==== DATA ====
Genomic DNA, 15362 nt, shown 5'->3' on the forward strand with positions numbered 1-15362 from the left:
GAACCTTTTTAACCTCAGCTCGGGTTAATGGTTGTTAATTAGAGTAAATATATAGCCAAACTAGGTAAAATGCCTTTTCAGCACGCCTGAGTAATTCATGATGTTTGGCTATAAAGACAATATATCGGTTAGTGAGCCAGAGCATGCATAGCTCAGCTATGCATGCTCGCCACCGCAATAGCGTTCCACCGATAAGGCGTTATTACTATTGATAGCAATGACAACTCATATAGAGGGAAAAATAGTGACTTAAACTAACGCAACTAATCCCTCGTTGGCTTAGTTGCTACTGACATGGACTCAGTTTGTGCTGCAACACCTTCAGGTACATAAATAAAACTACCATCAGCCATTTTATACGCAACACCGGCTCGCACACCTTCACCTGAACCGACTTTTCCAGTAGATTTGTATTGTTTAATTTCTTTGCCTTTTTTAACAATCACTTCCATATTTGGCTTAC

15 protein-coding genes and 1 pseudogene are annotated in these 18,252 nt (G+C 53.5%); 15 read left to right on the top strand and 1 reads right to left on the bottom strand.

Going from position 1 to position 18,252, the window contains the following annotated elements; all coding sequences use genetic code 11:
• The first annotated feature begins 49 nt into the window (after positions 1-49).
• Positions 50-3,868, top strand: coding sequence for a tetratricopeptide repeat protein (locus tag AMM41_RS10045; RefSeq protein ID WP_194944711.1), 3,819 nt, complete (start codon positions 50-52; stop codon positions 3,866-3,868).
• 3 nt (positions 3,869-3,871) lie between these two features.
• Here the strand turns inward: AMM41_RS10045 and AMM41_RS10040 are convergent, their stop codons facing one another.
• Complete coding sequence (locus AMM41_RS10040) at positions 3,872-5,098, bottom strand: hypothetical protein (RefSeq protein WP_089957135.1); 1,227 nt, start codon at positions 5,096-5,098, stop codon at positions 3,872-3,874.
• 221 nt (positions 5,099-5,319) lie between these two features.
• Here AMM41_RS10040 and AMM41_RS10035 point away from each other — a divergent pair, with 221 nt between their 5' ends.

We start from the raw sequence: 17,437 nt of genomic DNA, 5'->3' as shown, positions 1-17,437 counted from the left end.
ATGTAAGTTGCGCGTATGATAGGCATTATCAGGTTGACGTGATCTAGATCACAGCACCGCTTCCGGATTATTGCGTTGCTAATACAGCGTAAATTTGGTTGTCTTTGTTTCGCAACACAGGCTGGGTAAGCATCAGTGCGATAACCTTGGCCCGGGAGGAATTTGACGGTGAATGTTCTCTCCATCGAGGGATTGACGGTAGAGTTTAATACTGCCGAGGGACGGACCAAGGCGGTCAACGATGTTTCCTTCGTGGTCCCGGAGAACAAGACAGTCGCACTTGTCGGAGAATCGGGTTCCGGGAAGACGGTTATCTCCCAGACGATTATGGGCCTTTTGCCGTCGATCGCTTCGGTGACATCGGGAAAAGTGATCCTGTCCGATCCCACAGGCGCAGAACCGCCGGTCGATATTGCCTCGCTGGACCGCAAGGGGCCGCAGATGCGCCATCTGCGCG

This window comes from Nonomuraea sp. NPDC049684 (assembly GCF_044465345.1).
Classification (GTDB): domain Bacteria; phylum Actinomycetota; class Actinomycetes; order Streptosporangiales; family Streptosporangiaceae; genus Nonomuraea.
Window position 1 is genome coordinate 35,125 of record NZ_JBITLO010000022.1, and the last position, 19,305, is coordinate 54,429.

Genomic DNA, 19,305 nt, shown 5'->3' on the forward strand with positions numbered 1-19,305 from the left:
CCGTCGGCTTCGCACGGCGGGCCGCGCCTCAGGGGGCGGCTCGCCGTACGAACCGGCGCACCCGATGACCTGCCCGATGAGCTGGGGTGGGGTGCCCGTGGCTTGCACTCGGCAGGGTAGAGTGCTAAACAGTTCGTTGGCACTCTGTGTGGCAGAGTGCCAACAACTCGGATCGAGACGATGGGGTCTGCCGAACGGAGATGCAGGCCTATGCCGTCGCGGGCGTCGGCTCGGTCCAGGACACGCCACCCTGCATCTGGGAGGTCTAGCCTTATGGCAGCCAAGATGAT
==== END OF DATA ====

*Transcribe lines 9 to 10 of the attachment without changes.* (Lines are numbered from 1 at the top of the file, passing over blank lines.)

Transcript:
• Complete coding sequence (locus AMM41_RS10040) at positions 3,872-5,098, bottom strand: hypothetical protein (RefSeq protein WP_089957135.1); 1,227 nt, start codon at positions 5,096-5,098, stop codon at positions 3,872-3,874.
• 221 nt (positions 5,099-5,319) lie between these two features.